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What to Expect at the BDSM Dungeon When You’re New

The first time I went to a BDSM dungeon, my biggest fear was making myself look silly. Here I was, eyes wide, mouth agape, staring at things I'd only ever read about.

Is that a St. Andrew's Cross in the corner? It's bigger than I thought it would be.

That looks like a swing set with no swings. Ohhhh, it's a rope suspension bar. 

And does that woman have her boobs out on display? People really do get naked here!

Those are just the initial impressions I remember from that first time. But much more went on.

When John Brownstone asked for a cup of water, I had to navigate a red cup versus blue cup situation (one was for Dominants, the other for submissives). And then chant, "Please don't spill" in my head over and over again until I delivered it safely to him.

When he was ready to collar me (play collar, y'all), I knelt on a cold, cement floor in front of strangers. They weren't watching (nothing new to see here, people) but I felt like all eyes were on me.

I couldn't approach anyone and had to let them approach John Brownstone first. There was no eye contact with strangers, especially if there was a chance they were Dominant. And I'm a nosy girl who stares at people when they think they aren't watching. What if I offended someone? What if I wasn't a good girl?! Ahhh!

So yes, when someone tells me they're "nervous" or "afraid" of the club, I get it. It's hard to be new somewhere. Add kink, nudity, and your perceived "skill" or "level" in this thing we do and the whole thing can make you break out into a sweat.

While every BDSM club or dungeon is a bit different, with they're own individual and community quirks and styles, I think there are enough commonalities between them that I can (maybe) put you at ease by giving you an idea of what to expect if you're new.

Sign In

No matter where you go, there will be a sign-in procedure from very formal with forms to fill out and ID to show to a wave of the hand by someone who recognizes you. Everyone does it a little differently. I haven't heard of a club or dungeon yet that doesn't ask for payment at the door, though. They aren't running a charity and electricity costs money, so ask what the entry fee is before you go so you're not surprised.

Cash or card? Don't feel bad about asking, but if you forget, have cash just to be safe.

A Tour and the Rules

When you're brand new or if it's been a really long time since you were last there (like years, y'all), you should get a tour and a run down of the rules. Most places post their rules somewhere so you can check them out or refer to them later. If the dungeon doesn't offer a tour, ask for one. This should be a chance to meet the Dungeon Monitor (or DM) for the evening, too. They're the ones who step in if people don't play safe or someone harasses another kinkster. Look to them for help if you need it.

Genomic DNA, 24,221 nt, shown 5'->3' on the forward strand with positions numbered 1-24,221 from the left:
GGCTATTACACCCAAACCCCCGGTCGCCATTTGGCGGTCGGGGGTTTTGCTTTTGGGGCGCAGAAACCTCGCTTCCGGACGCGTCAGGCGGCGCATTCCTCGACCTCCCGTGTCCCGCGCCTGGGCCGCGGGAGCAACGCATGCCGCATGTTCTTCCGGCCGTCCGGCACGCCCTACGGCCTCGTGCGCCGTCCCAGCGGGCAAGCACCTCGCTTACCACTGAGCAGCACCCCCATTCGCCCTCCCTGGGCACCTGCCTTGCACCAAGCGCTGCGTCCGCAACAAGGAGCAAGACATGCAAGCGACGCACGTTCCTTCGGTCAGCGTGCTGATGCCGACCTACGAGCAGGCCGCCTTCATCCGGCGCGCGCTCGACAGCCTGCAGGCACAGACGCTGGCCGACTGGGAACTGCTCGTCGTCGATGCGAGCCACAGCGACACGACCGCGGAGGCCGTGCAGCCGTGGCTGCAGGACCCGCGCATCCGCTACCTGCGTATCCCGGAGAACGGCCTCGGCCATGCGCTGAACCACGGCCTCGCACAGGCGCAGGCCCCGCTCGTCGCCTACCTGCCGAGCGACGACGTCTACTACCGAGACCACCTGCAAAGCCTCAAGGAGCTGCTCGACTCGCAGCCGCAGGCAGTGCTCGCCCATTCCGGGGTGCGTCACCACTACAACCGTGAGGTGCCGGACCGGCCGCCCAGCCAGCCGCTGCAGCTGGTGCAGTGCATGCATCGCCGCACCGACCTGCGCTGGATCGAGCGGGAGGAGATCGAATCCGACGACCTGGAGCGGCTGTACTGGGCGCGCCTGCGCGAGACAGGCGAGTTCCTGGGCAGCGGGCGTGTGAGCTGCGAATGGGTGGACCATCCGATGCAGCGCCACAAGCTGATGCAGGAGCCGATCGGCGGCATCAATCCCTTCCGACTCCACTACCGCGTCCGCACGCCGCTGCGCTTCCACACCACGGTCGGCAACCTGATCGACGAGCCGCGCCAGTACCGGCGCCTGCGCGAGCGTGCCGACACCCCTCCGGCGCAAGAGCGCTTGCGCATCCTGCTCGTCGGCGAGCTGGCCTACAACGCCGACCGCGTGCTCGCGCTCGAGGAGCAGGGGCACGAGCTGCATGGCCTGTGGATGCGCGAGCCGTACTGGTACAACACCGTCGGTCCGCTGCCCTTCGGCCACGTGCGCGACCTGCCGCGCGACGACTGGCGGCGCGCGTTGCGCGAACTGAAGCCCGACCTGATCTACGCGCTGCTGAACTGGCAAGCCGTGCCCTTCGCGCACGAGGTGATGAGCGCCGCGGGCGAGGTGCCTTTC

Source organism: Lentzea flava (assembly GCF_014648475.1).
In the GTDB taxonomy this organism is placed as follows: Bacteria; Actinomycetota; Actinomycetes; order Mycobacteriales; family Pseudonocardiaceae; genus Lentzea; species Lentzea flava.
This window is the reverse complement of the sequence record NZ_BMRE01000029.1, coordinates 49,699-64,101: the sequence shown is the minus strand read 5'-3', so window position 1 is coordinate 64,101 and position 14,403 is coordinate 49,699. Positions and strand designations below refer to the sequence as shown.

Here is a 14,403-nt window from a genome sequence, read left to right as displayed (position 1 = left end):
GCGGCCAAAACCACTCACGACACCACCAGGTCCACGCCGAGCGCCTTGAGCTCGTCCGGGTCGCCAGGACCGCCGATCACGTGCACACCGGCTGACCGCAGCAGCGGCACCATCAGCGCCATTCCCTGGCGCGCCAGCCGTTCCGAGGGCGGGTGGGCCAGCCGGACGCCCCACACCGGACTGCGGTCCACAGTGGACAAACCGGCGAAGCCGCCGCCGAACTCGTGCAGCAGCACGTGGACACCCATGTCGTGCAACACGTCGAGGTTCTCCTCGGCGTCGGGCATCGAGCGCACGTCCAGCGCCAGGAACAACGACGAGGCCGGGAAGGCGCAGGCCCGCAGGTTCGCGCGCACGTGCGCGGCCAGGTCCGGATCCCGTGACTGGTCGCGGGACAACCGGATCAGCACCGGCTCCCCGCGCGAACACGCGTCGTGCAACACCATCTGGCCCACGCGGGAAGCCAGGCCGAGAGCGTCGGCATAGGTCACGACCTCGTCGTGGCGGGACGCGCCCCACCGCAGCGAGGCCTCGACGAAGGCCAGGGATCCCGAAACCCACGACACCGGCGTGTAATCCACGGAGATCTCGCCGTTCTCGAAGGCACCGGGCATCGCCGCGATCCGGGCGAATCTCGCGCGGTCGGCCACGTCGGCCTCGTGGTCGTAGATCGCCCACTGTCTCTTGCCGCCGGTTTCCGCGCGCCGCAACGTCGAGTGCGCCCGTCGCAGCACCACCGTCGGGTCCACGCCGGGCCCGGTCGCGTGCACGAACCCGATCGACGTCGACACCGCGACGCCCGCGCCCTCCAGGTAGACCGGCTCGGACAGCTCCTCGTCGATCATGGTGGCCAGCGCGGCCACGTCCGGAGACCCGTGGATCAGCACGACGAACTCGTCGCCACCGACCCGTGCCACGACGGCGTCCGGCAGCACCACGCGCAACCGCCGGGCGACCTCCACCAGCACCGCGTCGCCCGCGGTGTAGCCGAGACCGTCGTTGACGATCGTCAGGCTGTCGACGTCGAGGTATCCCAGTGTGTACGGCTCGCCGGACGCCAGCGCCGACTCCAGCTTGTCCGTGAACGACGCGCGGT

You may attend a dungeon that did all this in an "orientation" before the event. Either way, make sure you get this information early on. Part of safe play is understanding what equipment you have available to you and what the rules are for the club.

Social Area

Kinksters love to socialize. It's not a kink thing, y'all, it's a people thing. The social area might be a separate area of the dungeon or adjacent to where people are getting kinky. You never know until you get there. This is a great place to start (and end) the night. No pressure here, just conversation and the chance to get to know people.

Oh, and don't be surprised if you see food being brought in. Getting your kink on burns a lot of energy. Plus, it's not really a social gathering without food, even if you aren't playing.

The Play Area

Unless it's cordoned off or marked as private, most play areas are open for public viewing. Just because you watch doesn't mean you have to play. And just because you go to the dungeon doesn't mean you have to watch. You can hang out in the social area all night if that's where you want to be. But it is there, and it can be a great way to learn or to get yourself turned on (if you're a little voyeuristic).

Make sure to keep your voice down and never interrupt a scene if you decide to watch.

Get Naked or Don't

Play or don't play, but if you do, don't think you have to get naked. I've got an exhibitionist side, and I feel really comfortable in our dungeon, so I tend to strip down to not a damn thing. But you don't have to. Some women keep their bra on. Some men only take off their shirt (women, too). It's all about personal preference.

No one should make you feel bad about how you dress (or don't) when you play. If anyone makes you feel uncomfortable, talk to the dungeon monitor.

I can't give you a specific list of exactly what to expect when you get to your local BDSM dungeon. We're all too different for that. But if you've wondered what it's like or are considering going in the future, hopefully this gives you a basic idea of what to expect.

We really do grow in BDSM and in our kinky relationships when we get out into the local community and get to know people. Going to the dungeon doesn't mean you're required to play or take off all your clothes. Go as a learning experience or a social outing and decide later if you want it to be more.

About the author

Kayla Lords

I am an erotic author, sex blogger, podcaster, freelance writer, and an opinionated marketer. I'm also a masochistic babygirl submissive with an amazing and sadistic Daddy Dom. Welcome to my kinky corner of the internet!

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